As a mom of four littles, mom-brain is a daily burden. I misplace things. I lose track of time. I have to keep three different calendars up-to-date to ensure I don’t forget to do something, and then have to remember to keep those three different calendars in sync. It’s a wonder I’m able to function some days.
Perhaps the greatest victim of mom-brain is my longer-term memory, that piece of my brain that used to be able to recall the faintest detail of a past event. Like the feel of the drizzly rain in Prague while trudging up and down the city’s hills in search of our hotel when I refused to buy an umbrella earlier in the trip. Or maybe the sounds of our oldest son’s first baby laughs.
I remember these things happened, but I can’t recall the details anymore. My memories are becoming fuzzy, blurred. I hate it.
I blame it on mom-brain, but maybe it’s just what it means to get older. Maybe it simply happens quicker after spending the past nine-plus years living on such little, interrupted, and restless sleep. Whatever it is and whatever causes it, the fact remains. Time is stealing my memories.
Most of them.
There are those moments, however, that time and age and sleep-deprivation cannot touch. They remain as vivid and poignant as the day they happened. And it sucks.
The day my husband asked if he could volunteer for a deployment to Afghanistan.
The day I dropped him off at the armory and had to watch him walk away from me.
The second the entire world fell away when I got the call that his team had hit an IED and lost someone.
There are moments that no amount of mom-brain can fade, with pain and fear no amount of time can really heal. It doesn’t get easier; it gets different.
Those are the moments that initially inspired me to write Soldier On. The first scene I ever wrote was Meg and Charlie saying goodbye at the armory, and I’m sure I was a mess when I did. Later I would go back and write earlier scenes to help you, the reader, connect with them more, to know them better so you’d actually care that they were saying goodbye.
Several advanced readers noted how they could hear me in Meg, particularly in her slightly snarky attitude. While there are certainly parts of me that got woven into her, and Charlie does have some similarities with my husband, they are not us. I may have started with my own experiences as the jumping off point, but I ended with Meg and Charlie’s story.
Initially my writing goal was simple: share a piece of military life with others. As a national guard family we didn’t have much of a military community around us, and I met so many who didn’t, or couldn’t, understand what this life is like.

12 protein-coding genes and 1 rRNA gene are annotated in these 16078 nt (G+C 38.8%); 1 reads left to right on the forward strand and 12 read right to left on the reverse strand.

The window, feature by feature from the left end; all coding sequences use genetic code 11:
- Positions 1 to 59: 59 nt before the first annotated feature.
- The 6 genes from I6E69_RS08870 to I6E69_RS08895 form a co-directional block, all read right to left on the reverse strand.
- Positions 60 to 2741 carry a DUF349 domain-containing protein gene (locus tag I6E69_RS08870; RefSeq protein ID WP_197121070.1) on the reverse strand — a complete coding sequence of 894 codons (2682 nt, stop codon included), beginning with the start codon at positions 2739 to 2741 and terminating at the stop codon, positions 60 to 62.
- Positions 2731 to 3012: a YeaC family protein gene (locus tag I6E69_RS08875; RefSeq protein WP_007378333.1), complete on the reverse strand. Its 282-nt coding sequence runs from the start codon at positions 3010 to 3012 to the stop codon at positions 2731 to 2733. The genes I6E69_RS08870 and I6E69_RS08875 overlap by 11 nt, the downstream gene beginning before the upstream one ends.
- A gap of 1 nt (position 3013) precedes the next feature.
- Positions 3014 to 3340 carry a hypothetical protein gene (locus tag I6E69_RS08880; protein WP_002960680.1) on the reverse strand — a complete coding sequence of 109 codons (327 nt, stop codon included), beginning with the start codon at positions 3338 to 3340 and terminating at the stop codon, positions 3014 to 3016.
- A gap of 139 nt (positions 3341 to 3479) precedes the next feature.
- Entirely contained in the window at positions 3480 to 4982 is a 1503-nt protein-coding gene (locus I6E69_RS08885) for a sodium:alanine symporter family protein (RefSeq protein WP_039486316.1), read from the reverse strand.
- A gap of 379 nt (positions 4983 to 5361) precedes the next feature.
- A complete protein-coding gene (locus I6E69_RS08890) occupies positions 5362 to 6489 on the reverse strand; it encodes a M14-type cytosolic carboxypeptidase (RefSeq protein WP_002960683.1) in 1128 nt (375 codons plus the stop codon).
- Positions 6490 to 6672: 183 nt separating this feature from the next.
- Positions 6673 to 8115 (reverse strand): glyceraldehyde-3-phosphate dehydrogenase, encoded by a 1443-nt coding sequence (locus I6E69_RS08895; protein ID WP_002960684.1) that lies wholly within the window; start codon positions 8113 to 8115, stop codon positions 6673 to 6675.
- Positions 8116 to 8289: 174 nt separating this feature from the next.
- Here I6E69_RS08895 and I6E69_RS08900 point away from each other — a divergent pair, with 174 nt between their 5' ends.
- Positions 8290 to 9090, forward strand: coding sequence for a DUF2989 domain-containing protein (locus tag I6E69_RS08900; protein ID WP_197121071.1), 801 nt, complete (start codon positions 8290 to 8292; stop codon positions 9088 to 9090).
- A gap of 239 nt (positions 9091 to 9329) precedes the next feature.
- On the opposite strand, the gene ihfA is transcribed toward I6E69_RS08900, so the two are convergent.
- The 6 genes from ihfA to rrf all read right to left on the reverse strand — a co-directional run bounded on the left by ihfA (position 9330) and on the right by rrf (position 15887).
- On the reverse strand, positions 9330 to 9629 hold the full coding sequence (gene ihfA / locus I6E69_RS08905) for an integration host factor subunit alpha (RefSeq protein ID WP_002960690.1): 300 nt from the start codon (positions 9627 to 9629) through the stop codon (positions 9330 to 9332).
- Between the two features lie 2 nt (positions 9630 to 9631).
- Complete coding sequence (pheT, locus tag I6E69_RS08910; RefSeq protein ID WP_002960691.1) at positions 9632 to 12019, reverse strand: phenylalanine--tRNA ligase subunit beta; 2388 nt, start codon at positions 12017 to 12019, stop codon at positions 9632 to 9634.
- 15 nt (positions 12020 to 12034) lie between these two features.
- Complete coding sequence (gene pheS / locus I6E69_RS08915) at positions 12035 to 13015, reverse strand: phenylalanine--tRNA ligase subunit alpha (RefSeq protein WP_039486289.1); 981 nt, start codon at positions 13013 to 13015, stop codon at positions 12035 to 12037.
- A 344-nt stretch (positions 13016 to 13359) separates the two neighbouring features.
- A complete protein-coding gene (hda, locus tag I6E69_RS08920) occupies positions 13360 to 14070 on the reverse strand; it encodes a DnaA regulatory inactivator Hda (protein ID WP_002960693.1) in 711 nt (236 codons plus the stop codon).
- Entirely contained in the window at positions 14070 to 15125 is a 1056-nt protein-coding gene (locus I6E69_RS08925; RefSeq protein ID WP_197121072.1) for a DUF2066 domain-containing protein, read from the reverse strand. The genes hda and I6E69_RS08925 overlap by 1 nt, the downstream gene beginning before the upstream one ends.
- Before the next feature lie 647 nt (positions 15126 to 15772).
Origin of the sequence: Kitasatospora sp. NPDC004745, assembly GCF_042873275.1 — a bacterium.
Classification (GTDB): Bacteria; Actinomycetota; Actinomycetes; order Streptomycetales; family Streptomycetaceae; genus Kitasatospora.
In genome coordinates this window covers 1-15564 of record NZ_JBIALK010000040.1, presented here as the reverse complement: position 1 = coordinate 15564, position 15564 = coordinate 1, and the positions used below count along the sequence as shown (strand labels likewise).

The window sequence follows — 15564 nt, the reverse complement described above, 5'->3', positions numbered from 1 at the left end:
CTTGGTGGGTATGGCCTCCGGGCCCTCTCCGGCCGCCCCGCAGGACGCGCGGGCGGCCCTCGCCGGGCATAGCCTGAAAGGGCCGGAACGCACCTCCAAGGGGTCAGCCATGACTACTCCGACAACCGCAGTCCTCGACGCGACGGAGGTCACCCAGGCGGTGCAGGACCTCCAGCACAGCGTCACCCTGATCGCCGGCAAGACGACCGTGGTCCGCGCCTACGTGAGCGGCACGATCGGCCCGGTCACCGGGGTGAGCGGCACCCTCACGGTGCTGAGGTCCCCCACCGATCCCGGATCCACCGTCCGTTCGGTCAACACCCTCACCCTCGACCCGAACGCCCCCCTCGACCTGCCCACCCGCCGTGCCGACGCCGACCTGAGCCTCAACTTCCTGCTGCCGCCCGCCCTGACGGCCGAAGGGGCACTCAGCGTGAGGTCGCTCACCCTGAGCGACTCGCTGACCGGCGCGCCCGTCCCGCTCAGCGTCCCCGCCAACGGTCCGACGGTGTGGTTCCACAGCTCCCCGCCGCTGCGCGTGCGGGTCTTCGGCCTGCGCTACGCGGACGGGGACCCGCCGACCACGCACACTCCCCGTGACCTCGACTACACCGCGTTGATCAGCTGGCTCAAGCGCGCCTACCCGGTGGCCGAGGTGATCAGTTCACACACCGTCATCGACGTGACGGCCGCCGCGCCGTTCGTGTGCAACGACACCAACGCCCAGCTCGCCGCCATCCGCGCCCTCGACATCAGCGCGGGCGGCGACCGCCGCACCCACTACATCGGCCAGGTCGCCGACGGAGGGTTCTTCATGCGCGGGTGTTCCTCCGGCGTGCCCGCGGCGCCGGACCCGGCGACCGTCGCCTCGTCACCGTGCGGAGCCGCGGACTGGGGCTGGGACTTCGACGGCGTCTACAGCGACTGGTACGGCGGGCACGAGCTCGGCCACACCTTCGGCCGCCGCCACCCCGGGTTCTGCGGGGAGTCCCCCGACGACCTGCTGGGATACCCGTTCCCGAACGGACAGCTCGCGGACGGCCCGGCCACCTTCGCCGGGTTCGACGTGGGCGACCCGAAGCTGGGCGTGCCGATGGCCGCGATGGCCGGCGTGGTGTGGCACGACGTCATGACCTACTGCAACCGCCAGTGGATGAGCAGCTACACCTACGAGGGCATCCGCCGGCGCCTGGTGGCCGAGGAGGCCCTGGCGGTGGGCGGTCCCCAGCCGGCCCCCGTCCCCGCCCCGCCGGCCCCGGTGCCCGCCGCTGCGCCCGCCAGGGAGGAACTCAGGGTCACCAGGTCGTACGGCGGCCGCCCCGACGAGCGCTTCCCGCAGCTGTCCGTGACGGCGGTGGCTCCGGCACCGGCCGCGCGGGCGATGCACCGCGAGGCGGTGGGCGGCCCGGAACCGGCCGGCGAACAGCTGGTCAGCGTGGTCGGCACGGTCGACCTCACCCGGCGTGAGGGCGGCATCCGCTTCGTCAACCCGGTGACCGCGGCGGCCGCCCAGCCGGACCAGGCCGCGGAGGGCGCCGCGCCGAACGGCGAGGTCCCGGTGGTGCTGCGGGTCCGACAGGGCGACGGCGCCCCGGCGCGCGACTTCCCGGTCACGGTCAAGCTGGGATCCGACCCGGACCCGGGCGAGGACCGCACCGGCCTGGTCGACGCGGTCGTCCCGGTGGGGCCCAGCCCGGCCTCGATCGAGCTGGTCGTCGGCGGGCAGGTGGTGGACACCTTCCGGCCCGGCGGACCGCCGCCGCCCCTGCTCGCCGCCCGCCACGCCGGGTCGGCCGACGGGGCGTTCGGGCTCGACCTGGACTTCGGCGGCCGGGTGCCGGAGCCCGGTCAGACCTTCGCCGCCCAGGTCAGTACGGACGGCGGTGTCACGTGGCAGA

But the goal and the inspiration changed over time.
Here was my opportunity, not only to give others a glimpse into this life and all its trials and joys, but to give comfort and hope to those who might find themselves battling their own demons and fears. I had a chance, through Meg and Charlie and Piper and Aaron, to tell others they aren’t alone. That grief and fear and doubt? These things are real even for the faithful Christian. That we so often do not understand God’s reason for allowing such trials into our lives, and we may not understand why He waits to bring us peace and joy amidst it all.
But in the end we do not rely on our feelings to show us that Christ is with us. Our feelings are fickle, but His Word is not. Our feelings may insist that we are alone, abandoned, forgotten. But His Word tells us the opposite.
Meg and Charlie have battled far more than I have in this military life, even if only on paper and in the corners of my imagination. Their story, though, can hopefully bring some comfort to the Christian living those moments that even time cannot heal and mom-brain cannot fade.
Where time fails to soothe, God in Christ Jesus does not. In Christ we have the assurance of salvation, joy, and peace. The peace He gives to us doesn’t come in our timing or in the ways we desire, but He does give it nonetheless.
I pray my little book might help you remember that, as it has helped me. I’ll leave you with these words Charlie offered to his friend, Aaron:
“But we have assurance of an eternal peace in Christ crucified. And knowing what He’s done for us? And the life we have in Him? That brings us some peace regardless of what we face now. We know he’ll come again, so right now we wait. But we wait with hope.”
Soldier On is a contemporary Christian novel with a splash of military suspense. It is available now as paperback and ebook through Amazon, iTunes, Barnes and Noble, and Kobo. To learn more about Vanessa Rasanen and her Hearts On Guard series, visit her at http://vanessarasanen.com or follow her on facebook and instagram.
He’s fighting for his country. She’s praying for his safety. When tragedy strikes, can their marriage and faith survive?
Charlie and Meg Winters are no strangers to the military life and the challenges it brings. But when an IED rips through his convoy killing his friends, the loss proves almost too much to bear.
Meg finds her trust in Christ wavering, and secrets she’s been keeping for years drive a wedge between her and her husband.
What if everything Meg believes is a lie?
What if Charlie finds out what she’s done?
Can Meg and Charlie save their marriage or will the horrors of war and the ghosts of their past tear them apart and forever shipwreck her faith?